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BPI Awaken Phase – Case for Change

Blog: Biz-Performance, David Brown

BPI Awaken Phase – Case for Change

Case for Change.png   


  • A highly-compelling justification (from the client perspective) of why the organization must change. The Case for Change creates a common understanding amongst key     decision-makers as to the broad challenges that need to be grasped and the importance for addressing them quickly.        
  • In awakening to the immediate/longer-term actions required to confront the new reality, one or more possible “levers for change” (factors over which management has direct influence) will emerge as critical to future business success:
    • Strategy/business positioning
    • Product/service offering
    • Business processes
    • Technological     leadership
    • People and social systems
    • Structure
    • Environment/regulations.


  • Establishing a strong Case for Change fosters a deep understanding and ownership on the part of key     decision-makers of the problems at hand. It engages all senior executives, and ultimately all employees, in facing the challenges of the future. The leadership team’s “buy-in” to the Case for Change enables senior management to present a united, credible front to the organization.
  • Unless there is full management (and, ultimately, employee) support for the need     for change, the subsequent BPI exercise will have a weak foundation     and become easily derailed (or its implementation will become     unnecessarily drawn out).    


The Case for Change is the critical Awakening phase deliverable that provides the impetus for completing the activities of the Envision phase. (In many an organizations, it is necessary to begin work on the Internal Organizational Overview, Business Position and Holistic Business Model as tactics to help establish a compelling Case for Change.) A Case for Change is developed by describing the company’s current situation, and placing it in the context of the new business realities it now faces. This constructive confrontation of the current business “paradigm” with the emerging threats/opportunities for survival serves to “awaken” the leadership team and generate a climate of urgency. (Strategic Analysis Framework)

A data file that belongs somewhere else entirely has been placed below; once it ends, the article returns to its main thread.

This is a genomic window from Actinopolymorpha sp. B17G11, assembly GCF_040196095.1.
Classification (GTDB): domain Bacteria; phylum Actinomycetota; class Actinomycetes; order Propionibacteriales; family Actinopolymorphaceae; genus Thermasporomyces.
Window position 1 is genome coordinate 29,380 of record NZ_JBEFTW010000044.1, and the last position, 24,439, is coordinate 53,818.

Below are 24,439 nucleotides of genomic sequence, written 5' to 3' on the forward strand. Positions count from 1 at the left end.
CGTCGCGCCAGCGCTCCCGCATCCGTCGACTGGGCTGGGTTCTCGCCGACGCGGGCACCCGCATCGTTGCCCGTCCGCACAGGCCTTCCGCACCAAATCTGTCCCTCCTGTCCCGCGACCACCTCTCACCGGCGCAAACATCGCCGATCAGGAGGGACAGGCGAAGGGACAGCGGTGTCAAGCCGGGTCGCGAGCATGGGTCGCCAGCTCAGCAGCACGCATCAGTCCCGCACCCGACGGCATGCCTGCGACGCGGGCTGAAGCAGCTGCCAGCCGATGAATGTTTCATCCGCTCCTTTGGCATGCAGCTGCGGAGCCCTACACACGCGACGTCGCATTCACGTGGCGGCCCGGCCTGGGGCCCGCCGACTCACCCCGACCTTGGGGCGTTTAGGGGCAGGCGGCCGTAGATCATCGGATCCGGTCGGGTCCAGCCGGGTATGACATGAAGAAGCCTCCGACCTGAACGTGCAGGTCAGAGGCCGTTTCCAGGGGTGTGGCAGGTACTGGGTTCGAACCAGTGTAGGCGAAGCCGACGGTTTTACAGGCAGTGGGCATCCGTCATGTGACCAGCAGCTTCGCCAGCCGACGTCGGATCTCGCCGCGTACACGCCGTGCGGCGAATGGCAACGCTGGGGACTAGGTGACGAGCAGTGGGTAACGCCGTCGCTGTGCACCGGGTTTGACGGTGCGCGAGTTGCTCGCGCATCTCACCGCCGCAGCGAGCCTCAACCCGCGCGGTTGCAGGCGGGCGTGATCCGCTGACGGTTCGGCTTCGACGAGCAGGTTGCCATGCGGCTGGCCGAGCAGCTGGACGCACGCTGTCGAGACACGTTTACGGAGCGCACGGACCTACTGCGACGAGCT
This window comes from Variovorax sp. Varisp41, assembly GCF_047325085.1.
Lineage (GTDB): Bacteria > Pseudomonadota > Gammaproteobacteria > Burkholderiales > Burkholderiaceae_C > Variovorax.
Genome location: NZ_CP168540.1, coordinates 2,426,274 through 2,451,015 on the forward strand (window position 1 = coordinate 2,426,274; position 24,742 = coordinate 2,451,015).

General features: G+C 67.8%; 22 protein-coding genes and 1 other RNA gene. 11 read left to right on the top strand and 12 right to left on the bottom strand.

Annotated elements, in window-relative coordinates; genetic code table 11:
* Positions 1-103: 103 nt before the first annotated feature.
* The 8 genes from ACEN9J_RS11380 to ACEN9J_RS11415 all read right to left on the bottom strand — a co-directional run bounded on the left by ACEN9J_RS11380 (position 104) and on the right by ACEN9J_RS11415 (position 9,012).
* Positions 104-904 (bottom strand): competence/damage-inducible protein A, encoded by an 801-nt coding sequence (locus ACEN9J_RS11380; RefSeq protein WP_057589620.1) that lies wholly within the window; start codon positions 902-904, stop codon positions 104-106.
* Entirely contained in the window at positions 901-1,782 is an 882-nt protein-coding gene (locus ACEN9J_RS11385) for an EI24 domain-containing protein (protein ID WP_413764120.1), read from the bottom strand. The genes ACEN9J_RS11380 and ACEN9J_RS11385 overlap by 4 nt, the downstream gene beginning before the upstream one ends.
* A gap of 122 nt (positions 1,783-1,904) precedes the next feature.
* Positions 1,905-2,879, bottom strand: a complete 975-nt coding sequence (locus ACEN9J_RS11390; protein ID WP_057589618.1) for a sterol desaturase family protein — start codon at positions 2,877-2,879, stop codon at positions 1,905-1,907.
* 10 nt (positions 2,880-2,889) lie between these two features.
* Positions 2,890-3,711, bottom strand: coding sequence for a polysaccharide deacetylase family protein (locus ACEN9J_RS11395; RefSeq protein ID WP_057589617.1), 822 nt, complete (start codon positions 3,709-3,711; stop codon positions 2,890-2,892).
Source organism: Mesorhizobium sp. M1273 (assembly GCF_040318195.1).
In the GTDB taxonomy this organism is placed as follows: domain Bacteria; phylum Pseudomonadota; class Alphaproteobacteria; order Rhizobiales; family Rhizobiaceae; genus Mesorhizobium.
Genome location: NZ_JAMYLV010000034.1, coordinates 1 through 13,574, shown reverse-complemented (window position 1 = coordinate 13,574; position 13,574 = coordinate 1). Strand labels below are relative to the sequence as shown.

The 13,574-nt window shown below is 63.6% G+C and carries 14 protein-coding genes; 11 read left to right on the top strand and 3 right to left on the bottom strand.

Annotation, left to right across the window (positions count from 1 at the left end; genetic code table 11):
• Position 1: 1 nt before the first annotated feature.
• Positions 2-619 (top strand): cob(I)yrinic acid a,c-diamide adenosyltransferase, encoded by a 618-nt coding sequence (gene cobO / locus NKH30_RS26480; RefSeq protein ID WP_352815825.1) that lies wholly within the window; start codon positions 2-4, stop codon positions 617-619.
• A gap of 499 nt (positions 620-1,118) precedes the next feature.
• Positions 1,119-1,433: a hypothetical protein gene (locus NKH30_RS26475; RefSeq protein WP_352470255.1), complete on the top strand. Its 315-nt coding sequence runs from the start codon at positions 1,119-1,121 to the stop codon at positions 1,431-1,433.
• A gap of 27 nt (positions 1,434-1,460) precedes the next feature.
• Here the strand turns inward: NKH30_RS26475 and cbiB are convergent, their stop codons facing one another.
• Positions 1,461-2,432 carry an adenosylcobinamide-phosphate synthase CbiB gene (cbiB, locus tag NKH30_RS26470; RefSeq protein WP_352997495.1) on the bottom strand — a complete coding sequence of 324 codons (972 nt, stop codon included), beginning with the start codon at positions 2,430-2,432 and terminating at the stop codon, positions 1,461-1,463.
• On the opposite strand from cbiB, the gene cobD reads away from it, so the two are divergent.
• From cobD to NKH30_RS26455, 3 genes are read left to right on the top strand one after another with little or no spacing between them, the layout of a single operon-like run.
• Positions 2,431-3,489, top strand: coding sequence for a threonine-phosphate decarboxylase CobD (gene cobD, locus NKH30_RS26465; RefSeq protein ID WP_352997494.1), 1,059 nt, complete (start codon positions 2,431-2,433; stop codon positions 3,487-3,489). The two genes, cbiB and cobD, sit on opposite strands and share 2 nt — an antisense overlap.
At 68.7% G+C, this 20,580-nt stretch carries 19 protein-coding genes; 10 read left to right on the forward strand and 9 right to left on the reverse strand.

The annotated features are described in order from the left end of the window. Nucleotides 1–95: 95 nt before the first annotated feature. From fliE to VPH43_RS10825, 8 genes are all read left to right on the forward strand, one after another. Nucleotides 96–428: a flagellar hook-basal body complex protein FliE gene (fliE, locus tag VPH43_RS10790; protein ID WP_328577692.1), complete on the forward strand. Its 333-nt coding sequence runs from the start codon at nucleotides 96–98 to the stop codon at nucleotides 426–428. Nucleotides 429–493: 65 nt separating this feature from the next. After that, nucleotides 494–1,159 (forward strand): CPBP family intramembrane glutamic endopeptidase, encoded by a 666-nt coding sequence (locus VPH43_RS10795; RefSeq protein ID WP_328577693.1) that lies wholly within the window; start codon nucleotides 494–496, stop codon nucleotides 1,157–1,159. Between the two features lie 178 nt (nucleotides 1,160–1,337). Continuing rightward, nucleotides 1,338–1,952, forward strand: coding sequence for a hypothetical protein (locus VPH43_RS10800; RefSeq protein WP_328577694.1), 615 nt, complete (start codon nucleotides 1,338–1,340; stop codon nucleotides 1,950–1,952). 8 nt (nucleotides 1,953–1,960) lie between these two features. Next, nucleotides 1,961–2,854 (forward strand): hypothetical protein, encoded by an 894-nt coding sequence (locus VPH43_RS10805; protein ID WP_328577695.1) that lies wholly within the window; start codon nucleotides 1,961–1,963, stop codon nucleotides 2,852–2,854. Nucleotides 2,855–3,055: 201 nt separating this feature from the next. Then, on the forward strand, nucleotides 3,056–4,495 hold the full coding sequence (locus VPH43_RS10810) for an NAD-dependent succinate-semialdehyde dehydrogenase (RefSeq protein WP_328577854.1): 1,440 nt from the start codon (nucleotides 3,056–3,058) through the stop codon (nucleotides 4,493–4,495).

1. Meet with Chief Executive Officer (or equivalent) and other senior executives to discuss business issues.
  2. Review existing analytical information on the company’s competitive position and key business problems.
    1. Identify sources of benchmark data that highlight the current and future business challenges. (Benchmarking)
    2. Map any historical trends on revenue, profitability, market share, morale, industrial controversies etc. (Company Baselining)
  3. Obtain agreement on who needs to be involved in the process.
  4. Design a workshop to facilitate the development, by the leadership team, of a compelling case for change.
  5. Pre-interview a representative sample (at least) of the leadership team.
  6. Conduct the workshop.
  7. Debrief the leadership team.
  8. Formalize the agreed-upon Case for Change and the process for communicating it more widely within the organization.



  • The role of the Chief Executive Officer (or equivalent) is sometimes contentious. Advise that he/she adopt the role of “participating equal”. Coach him/her on how to handle likely conflicts that may emerge from the adoption of such a role.

Tactics/Helpful Hints

  • Identify ground rules that will facilitate candor, creativity and focus. Provide open access to all information gathered and analysed prior to the workshop.
  • Focus on external drivers and opportunities. Encourage “constructive dissent” about the meaning of the data and the relevance of drivers and opportunities.
  • Use a     technique such as Five Shared Basic Concepts to facilitate open discussion of the alternate views within the leadership team about the purpose and future of the organisation, and the degree of urgency for change.
  • Design a workshop format that allows for maximum involvement of participants. Keep lectures and formal presentations to a minimum.


  • Facilitators should adopt a non-expert role and should concentrate instead on group dynamics and     on encouraging openness between participants.
  • These     interviews and workshops are potentially sensitive and require careful positioning and experienced facilitation. The preparatory phases leading up to a workshop are critical. More than one workshop may also be required.
  • As the Case for Change is made known across all levels of the organizations, similar tactics will need to be adopted (at later stages of the BPI initiative) to bring other managers and employees on-side. These     efforts are identified as part of the Communications Plan.

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